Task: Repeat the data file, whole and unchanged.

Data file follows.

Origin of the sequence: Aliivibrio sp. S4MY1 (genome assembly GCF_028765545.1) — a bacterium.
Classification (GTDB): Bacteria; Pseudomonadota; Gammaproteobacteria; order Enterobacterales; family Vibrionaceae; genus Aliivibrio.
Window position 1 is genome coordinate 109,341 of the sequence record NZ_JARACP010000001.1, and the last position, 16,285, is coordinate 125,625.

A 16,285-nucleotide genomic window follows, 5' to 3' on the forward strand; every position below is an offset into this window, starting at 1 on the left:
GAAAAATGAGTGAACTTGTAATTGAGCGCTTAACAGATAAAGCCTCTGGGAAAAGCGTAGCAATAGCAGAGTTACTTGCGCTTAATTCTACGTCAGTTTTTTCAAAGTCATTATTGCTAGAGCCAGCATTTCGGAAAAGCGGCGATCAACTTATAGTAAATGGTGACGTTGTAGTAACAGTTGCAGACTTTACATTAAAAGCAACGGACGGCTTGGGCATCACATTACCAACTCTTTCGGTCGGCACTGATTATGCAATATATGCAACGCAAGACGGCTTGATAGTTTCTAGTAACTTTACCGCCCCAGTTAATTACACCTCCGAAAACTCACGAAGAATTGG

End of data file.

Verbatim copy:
Origin of the sequence: Aliivibrio sp. S4MY1 (genome assembly GCF_028765545.1) — a bacterium.
Classification (GTDB): Bacteria; Pseudomonadota; Gammaproteobacteria; order Enterobacterales; family Vibrionaceae; genus Aliivibrio.
Window position 1 is genome coordinate 109,341 of the sequence record NZ_JARACP010000001.1, and the last position, 16,285, is coordinate 125,625.

A 16,285-nucleotide genomic window follows, 5' to 3' on the forward strand; every position below is an offset into this window, starting at 1 on the left:
GAAAAATGAGTGAACTTGTAATTGAGCGCTTAACAGATAAAGCCTCTGGGAAAAGCGTAGCAATAGCAGAGTTACTTGCGCTTAATTCTACGTCAGTTTTTTCAAAGTCATTATTGCTAGAGCCAGCATTTCGGAAAAGCGGCGATCAACTTATAGTAAATGGTGACGTTGTAGTAACAGTTGCAGACTTTACATTAAAAGCAACGGACGGCTTGGGCATCACATTACCAACTCTTTCGGTCGGCACTGATTATGCAATATATGCAACGCAAGACGGCTTGATAGTTTCTAGTAACTTTACCGCCCCAGTTAATTACACCTCCGAAAACTCACGAAGAATTGG